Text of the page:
Announcing Stack Overflow Documentation

We started with Q&A. Technical documentation is next, and we need your help.

Whether you're a beginner or an experienced developer, you can contribute.

Sign up and start helping → Learn more about Documentation →

I'm trying to create my first css-transitions, but it doesn't work. I have tried using shortcode, putting the transitions in .btn-zen-inverse:hover instead. Why isn't it working? (testing in the latest version of chrome)

sample Html:

<a class="btn btn-zen-inverse btn-large">
  <span>Prova Zenconomy Gratis</span>

Sample css:

    color: white;
    font-family: 'ZLight';
    border: 2px solid white !important;
    box-shadow: 0 0 6px rgba( 12, 41, 63, 0.3);
    text-shadow: none;

    background: -moz-linear-gradient(top, rgba(255,255,255,0) 0%, rgba(255,255,255,0.21) 100%); /* FF3.6+ */
    background: -webkit-linear-gradient(top, rgba(255,255,255,0) 0%,rgba(255,255,255,0.21) 100%); /* Chrome10+,Safari5.1+ */
    background: -o-linear-gradient(top, rgba(255,255,255,0) 0%,rgba(255,255,255,0.21) 100%); /* Opera 11.10+ */
    background: -ms-linear-gradient(top, rgba(255,255,255,0) 0%,rgba(255,255,255,0.21) 100%); /* IE10+ */
    background: linear-gradient(to bottom, rgba(255,255,255,0) 0%,rgba(255,255,255,0.21) 100%); /* W3C */
    filter: progid:DXImageTransform.Microsoft.gradient( startColorstr='#00ffffff', endColorstr='#6bffffff',GradientType=0 ); /* IE6-9 */
    padding: 3px;

    transition: background-image 0.5s;
    transition: background-color 0.5s;
    -moz-transition: background-image 0.5s; /* Firefox 4 */
    -webkit-transition: background-image 0.5s; /* Safari and Chrome */
    -webkit-transition: background-color 0.5s; /* Safari and Chrome */
    -o-transition: background-image 0.5s; /* Opera */
    color: white;

    background-color: #273032;
    background-image: none;
    background-color: #273032;
share|improve this question
What do you mean by not working? – BoltClock Oct 10 '12 at 7:26
You can't transition from a gradient to none, because it looks like that's what you're trying. – Prinzhorn Oct 10 '12 at 7:28
up vote 3 down vote accepted

First of all, your transition definition needs to be a part of the base class definition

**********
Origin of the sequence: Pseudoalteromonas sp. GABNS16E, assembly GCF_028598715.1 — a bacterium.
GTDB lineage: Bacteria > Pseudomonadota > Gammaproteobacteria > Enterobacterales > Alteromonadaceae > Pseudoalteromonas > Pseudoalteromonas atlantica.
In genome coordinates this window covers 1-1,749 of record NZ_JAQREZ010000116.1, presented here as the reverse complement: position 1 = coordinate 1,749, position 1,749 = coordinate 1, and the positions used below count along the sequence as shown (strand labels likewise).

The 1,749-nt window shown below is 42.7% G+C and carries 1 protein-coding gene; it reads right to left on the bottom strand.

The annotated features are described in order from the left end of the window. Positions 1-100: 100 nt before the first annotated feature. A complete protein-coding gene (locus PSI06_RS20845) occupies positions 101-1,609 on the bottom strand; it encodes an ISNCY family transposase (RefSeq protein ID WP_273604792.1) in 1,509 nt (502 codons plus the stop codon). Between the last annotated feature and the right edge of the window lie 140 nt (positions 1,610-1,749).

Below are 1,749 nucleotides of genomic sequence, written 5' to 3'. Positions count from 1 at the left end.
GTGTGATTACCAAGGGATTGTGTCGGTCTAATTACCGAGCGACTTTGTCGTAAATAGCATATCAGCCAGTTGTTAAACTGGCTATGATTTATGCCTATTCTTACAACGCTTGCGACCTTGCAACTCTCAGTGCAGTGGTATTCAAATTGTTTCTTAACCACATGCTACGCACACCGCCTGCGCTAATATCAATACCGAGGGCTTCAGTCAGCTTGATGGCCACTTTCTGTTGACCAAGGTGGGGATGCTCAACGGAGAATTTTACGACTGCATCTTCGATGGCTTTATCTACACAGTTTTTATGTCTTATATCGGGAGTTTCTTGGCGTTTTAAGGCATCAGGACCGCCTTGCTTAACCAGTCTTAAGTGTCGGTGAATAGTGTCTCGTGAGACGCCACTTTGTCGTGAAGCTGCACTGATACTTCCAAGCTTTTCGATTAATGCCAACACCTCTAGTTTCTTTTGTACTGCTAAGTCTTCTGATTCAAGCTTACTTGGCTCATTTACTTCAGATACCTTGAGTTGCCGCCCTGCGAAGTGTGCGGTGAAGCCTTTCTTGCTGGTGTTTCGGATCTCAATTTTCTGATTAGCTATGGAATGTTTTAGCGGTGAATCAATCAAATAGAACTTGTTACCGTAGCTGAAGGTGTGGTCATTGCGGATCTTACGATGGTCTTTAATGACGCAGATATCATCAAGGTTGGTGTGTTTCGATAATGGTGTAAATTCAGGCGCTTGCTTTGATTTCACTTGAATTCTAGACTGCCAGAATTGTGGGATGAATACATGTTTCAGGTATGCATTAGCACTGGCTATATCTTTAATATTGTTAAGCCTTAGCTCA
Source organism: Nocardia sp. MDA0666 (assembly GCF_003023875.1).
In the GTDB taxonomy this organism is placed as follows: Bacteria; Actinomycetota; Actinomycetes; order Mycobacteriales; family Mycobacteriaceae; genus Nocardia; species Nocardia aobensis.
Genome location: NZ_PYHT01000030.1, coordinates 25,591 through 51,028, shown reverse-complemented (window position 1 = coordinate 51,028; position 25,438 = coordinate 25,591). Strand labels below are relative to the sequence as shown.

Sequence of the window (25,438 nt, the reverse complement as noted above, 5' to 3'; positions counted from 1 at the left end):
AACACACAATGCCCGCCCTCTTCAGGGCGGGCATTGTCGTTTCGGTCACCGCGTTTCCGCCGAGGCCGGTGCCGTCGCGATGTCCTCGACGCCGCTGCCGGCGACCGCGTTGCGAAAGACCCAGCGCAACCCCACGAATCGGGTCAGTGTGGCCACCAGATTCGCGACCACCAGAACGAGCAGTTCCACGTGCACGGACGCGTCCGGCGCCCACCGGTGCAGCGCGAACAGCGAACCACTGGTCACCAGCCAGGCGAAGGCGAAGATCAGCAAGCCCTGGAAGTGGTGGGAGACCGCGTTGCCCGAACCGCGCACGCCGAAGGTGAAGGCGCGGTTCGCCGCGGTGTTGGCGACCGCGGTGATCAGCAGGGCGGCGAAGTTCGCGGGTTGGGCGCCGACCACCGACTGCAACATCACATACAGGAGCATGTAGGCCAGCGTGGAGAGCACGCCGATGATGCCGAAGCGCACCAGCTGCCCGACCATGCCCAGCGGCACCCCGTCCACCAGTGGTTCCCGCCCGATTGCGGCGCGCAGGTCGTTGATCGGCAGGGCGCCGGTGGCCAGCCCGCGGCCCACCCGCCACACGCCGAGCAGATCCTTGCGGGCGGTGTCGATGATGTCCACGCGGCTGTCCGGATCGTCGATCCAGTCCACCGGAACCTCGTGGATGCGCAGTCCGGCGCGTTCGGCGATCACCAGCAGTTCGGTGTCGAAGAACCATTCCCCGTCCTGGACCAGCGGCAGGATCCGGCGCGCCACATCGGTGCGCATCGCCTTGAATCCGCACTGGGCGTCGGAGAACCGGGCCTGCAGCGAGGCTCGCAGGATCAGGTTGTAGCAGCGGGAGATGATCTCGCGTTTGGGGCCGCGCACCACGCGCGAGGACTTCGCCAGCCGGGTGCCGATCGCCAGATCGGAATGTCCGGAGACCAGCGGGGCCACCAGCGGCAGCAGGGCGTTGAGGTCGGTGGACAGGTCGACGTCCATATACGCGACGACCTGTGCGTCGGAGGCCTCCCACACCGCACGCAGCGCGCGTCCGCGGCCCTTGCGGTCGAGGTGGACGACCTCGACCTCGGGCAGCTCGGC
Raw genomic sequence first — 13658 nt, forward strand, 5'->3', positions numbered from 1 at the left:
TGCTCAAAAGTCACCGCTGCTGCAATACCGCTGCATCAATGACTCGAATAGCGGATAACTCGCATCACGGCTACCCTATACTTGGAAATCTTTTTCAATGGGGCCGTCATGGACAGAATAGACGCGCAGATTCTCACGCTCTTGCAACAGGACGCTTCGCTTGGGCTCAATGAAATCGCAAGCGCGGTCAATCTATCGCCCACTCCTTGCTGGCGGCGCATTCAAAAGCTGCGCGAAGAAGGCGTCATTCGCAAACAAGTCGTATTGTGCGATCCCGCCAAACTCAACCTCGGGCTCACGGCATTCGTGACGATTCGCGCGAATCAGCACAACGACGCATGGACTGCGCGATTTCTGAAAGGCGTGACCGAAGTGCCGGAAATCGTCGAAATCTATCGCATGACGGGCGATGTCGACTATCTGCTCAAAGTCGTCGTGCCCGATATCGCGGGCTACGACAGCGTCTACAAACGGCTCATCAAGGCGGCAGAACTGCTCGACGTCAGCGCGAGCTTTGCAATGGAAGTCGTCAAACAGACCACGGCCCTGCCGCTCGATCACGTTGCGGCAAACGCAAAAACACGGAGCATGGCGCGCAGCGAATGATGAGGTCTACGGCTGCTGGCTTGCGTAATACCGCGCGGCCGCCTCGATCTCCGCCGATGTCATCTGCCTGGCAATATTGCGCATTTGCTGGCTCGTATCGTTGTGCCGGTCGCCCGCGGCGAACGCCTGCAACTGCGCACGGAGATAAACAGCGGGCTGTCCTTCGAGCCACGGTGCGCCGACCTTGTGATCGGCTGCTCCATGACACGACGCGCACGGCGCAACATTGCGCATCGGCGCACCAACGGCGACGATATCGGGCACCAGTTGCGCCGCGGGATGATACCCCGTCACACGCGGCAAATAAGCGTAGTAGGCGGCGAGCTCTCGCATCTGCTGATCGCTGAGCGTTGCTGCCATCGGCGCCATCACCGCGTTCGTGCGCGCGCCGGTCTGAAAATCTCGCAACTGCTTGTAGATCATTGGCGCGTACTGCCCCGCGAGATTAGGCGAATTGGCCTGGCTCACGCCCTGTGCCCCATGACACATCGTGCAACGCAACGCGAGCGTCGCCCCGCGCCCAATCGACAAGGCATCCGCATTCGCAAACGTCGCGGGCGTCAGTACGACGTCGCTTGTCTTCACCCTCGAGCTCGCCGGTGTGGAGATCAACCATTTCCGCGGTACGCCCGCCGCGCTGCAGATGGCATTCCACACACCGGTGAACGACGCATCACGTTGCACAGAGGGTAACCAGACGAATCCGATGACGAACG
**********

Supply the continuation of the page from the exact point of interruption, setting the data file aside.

div {
   transition: background-color 0.5s;

instead of:

/* this is wrong */
div:hover {
   transition: background-color: 0.5s;

and the actual change "effect", if you will, is placed in the hover pseudo-class

like this:

div:hover {
    background-color: red;

and your base class definition:

div {
    background-color: white;

That being said, I'm 99.7% sure you cannot break-apart the background "short-hand" style. Try seperating the individual styles you are attempting to transition (ie: background-color and background-image) in both the base class and the pseudo-class definitions.

EDIT: Apparently you CAN transition gradients, just not to "none".

share|improve this answer
I think it is possible to have something like transition: background-color,background-image 0.5s,0.5s. The different elements of transition have to be declared in the same transition definition, or the later will override the former. To be checked with the specs. – TonioElGringo Oct 10 '12 at 7:43
yes you can offer multiple styles in 1 transition declaration like this: transition: width 2s, height 2s, transform 2s; My point was that he was attempting to transition the background-color style when it was declared as part of a background style. in my experience I do not think you can do that, so I was suggesting he break apart the background style into it's separate parts – Mike Hometchko Oct 10 '12 at 8:01
If you mean you can't break apart a shorthand property into its components as transition properties... yes, you can. – BoltClock Oct 10 '12 at 19:03
Also, gradients can be transitioned to one another; they just can't be transitioned to none. – BoltClock Oct 10 '12 at 19:04
@BoltClock I had no idea you could transition gradients, thats awesome! I'll have to test it. Also...I'm pretty sure you cannot break apart the background property. Specifically the background property, not others (like border)...I'll test this though. – Mike Hometchko Oct 10 '12 at 22:09

Your Answer


By posting your answer, you agree to the privacy policy and terms of service.

Not the answer you're looking for? Browse other questions tagged or ask your own question.